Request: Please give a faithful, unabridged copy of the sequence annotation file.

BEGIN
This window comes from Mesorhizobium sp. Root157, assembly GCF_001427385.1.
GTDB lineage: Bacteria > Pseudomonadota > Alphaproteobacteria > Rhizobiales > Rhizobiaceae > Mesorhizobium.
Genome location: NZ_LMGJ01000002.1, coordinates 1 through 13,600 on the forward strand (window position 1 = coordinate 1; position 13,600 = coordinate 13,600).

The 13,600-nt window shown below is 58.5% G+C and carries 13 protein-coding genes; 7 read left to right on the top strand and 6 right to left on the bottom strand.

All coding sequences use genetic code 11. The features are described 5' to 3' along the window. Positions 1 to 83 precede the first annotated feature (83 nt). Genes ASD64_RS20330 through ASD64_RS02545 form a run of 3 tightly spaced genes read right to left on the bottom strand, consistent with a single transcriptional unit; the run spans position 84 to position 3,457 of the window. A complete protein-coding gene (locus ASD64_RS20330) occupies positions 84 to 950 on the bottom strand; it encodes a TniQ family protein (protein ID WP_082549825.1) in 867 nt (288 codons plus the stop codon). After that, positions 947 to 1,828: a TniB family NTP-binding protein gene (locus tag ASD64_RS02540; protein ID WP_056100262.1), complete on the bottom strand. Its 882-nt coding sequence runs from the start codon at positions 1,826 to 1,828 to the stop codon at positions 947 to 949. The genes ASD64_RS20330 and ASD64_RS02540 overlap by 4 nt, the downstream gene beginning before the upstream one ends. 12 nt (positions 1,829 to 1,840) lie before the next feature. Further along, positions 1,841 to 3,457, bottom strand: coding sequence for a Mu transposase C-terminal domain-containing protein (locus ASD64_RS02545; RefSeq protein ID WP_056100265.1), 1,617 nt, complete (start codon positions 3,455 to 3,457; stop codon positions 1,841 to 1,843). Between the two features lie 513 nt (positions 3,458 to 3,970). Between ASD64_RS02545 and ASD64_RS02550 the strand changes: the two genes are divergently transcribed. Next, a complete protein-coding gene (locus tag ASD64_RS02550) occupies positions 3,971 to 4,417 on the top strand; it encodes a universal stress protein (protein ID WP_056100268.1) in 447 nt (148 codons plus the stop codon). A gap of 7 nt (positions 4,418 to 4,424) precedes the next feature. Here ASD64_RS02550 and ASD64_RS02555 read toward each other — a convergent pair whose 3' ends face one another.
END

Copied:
This window comes from Mesorhizobium sp. Root157, assembly GCF_001427385.1.
GTDB lineage: Bacteria > Pseudomonadota > Alphaproteobacteria > Rhizobiales > Rhizobiaceae > Mesorhizobium.
Genome location: NZ_LMGJ01000002.1, coordinates 1 through 13,600 on the forward strand (window position 1 = coordinate 1; position 13,600 = coordinate 13,600).

The 13,600-nt window shown below is 58.5% G+C and carries 13 protein-coding genes; 7 read left to right on the top strand and 6 right to left on the bottom strand.

All coding sequences use genetic code 11. The features are described 5' to 3' along the window. Positions 1 to 83 precede the first annotated feature (83 nt). Genes ASD64_RS20330 through ASD64_RS02545 form a run of 3 tightly spaced genes read right to left on the bottom strand, consistent with a single transcriptional unit; the run spans position 84 to position 3,457 of the window. A complete protein-coding gene (locus ASD64_RS20330) occupies positions 84 to 950 on the bottom strand; it encodes a TniQ family protein (protein ID WP_082549825.1) in 867 nt (288 codons plus the stop codon). After that, positions 947 to 1,828: a TniB family NTP-binding protein gene (locus tag ASD64_RS02540; protein ID WP_056100262.1), complete on the bottom strand. Its 882-nt coding sequence runs from the start codon at positions 1,826 to 1,828 to the stop codon at positions 947 to 949. The genes ASD64_RS20330 and ASD64_RS02540 overlap by 4 nt, the downstream gene beginning before the upstream one ends. 12 nt (positions 1,829 to 1,840) lie before the next feature. Further along, positions 1,841 to 3,457, bottom strand: coding sequence for a Mu transposase C-terminal domain-containing protein (locus ASD64_RS02545; RefSeq protein ID WP_056100265.1), 1,617 nt, complete (start codon positions 3,455 to 3,457; stop codon positions 1,841 to 1,843). Between the two features lie 513 nt (positions 3,458 to 3,970). Between ASD64_RS02545 and ASD64_RS02550 the strand changes: the two genes are divergently transcribed. Next, a complete protein-coding gene (locus tag ASD64_RS02550) occupies positions 3,971 to 4,417 on the top strand; it encodes a universal stress protein (protein ID WP_056100268.1) in 447 nt (148 codons plus the stop codon). A gap of 7 nt (positions 4,418 to 4,424) precedes the next feature. Here ASD64_RS02550 and ASD64_RS02555 read toward each other — a convergent pair whose 3' ends face one another.